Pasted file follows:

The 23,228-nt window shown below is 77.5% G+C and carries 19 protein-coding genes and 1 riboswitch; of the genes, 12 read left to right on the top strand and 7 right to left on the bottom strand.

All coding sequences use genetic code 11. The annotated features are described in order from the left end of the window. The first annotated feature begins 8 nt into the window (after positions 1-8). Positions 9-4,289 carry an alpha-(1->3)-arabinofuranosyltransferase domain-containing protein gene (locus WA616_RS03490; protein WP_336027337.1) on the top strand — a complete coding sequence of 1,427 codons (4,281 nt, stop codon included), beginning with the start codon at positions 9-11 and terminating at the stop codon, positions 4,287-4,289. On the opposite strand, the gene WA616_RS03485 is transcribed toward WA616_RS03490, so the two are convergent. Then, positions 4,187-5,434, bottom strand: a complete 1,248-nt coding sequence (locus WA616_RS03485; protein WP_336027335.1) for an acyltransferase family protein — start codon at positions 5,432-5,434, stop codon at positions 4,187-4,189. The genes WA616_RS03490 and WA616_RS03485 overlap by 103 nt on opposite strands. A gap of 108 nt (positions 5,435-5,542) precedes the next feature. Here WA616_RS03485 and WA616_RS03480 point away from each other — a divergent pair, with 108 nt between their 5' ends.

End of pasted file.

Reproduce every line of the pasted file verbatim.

The 23,228-nt window shown below is 77.5% G+C and carries 19 protein-coding genes and 1 riboswitch; of the genes, 12 read left to right on the top strand and 7 right to left on the bottom strand.

All coding sequences use genetic code 11. The annotated features are described in order from the left end of the window. The first annotated feature begins 8 nt into the window (after positions 1-8). Positions 9-4,289 carry an alpha-(1->3)-arabinofuranosyltransferase domain-containing protein gene (locus WA616_RS03490; protein WP_336027337.1) on the top strand — a complete coding sequence of 1,427 codons (4,281 nt, stop codon included), beginning with the start codon at positions 9-11 and terminating at the stop codon, positions 4,287-4,289. On the opposite strand, the gene WA616_RS03485 is transcribed toward WA616_RS03490, so the two are convergent. Then, positions 4,187-5,434, bottom strand: a complete 1,248-nt coding sequence (locus WA616_RS03485; protein WP_336027335.1) for an acyltransferase family protein — start codon at positions 5,432-5,434, stop codon at positions 4,187-4,189. The genes WA616_RS03490 and WA616_RS03485 overlap by 103 nt on opposite strands. A gap of 108 nt (positions 5,435-5,542) precedes the next feature. Here WA616_RS03485 and WA616_RS03480 point away from each other — a divergent pair, with 108 nt between their 5' ends.